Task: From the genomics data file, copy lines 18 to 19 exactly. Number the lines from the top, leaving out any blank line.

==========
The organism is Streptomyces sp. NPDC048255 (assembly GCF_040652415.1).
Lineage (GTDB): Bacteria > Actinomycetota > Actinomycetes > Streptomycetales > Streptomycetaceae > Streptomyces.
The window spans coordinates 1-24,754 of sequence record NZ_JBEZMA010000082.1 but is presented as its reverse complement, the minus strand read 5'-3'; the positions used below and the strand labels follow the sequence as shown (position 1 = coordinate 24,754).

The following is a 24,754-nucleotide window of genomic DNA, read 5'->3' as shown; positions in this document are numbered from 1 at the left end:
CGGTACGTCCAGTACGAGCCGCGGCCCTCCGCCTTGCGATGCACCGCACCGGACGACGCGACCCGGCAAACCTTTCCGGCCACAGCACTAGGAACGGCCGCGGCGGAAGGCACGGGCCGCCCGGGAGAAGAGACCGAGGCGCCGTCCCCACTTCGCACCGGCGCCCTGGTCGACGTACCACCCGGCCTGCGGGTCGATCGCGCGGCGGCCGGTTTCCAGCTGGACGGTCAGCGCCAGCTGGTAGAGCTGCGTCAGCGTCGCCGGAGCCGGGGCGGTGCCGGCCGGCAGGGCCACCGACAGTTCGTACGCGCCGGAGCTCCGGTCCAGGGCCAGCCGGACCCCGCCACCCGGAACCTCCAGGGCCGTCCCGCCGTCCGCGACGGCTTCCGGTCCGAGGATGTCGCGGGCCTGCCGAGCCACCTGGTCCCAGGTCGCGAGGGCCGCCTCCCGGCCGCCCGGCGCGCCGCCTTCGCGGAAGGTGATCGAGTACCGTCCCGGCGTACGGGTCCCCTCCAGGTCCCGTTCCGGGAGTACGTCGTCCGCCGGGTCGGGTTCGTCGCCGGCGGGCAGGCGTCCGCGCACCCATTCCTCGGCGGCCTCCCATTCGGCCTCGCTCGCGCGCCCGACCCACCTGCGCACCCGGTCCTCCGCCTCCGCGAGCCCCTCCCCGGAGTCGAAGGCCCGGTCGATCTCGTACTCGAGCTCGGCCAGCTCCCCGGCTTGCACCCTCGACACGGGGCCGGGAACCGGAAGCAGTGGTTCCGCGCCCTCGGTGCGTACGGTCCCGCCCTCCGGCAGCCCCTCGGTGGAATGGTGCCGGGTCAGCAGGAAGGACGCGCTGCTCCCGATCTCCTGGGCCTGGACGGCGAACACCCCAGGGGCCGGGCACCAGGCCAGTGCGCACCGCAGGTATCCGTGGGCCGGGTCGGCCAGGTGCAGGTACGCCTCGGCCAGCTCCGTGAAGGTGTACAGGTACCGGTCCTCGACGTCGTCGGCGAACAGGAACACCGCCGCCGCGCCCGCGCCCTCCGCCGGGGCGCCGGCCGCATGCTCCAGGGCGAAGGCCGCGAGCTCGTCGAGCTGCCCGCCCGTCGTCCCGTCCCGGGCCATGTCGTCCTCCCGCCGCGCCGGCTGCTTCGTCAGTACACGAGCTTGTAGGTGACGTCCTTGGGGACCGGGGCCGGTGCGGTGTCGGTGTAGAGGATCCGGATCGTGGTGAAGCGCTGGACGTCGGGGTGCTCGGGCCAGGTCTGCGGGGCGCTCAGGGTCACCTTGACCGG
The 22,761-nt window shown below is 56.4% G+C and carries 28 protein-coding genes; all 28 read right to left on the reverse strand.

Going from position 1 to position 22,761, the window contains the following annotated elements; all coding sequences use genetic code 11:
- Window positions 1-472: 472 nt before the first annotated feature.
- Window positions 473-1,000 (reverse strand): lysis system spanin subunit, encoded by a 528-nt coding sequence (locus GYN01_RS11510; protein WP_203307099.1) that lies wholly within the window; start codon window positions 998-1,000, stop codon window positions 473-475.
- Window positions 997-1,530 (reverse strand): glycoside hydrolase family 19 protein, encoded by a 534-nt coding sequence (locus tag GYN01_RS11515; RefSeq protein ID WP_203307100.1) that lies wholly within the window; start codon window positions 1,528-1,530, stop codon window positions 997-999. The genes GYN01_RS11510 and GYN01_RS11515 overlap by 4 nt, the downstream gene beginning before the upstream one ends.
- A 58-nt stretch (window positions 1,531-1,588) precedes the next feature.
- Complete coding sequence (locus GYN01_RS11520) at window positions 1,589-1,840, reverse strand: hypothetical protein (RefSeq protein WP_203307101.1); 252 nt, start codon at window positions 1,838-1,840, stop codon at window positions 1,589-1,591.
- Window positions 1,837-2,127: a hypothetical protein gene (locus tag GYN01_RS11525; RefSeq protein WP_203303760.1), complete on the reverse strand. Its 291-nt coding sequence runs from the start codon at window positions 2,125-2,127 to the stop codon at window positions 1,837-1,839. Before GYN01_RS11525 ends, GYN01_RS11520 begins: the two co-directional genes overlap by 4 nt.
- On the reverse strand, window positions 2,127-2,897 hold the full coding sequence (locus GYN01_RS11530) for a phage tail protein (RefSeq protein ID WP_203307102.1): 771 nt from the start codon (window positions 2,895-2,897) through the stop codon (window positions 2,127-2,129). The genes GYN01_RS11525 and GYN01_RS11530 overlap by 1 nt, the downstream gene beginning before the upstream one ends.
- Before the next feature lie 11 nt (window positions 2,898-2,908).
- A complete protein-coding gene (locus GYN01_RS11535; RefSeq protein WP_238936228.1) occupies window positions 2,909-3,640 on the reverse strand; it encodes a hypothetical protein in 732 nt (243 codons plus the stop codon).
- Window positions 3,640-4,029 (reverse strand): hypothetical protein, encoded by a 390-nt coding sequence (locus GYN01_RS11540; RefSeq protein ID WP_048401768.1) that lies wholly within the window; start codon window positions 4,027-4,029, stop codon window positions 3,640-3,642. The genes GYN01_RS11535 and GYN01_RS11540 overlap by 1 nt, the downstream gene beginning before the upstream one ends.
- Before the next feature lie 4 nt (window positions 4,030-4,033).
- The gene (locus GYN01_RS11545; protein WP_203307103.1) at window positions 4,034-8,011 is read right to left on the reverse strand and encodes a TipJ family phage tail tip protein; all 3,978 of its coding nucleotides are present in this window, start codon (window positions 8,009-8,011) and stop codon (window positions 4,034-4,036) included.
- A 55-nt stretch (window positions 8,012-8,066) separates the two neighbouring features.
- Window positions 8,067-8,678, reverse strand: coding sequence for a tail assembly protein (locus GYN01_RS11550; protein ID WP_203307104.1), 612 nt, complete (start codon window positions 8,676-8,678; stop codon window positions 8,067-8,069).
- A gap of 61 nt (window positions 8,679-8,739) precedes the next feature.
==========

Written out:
- Before the next feature lie 4 nt (window positions 4,030-4,033).
- The gene (locus GYN01_RS11545; protein WP_203307103.1) at window positions 4,034-8,011 is read right to left on the reverse strand and encodes a TipJ family phage tail tip protein; all 3,978 of its coding nucleotides are present in this window, start codon (window positions 8,009-8,011) and stop codon (window positions 4,034-4,036) included.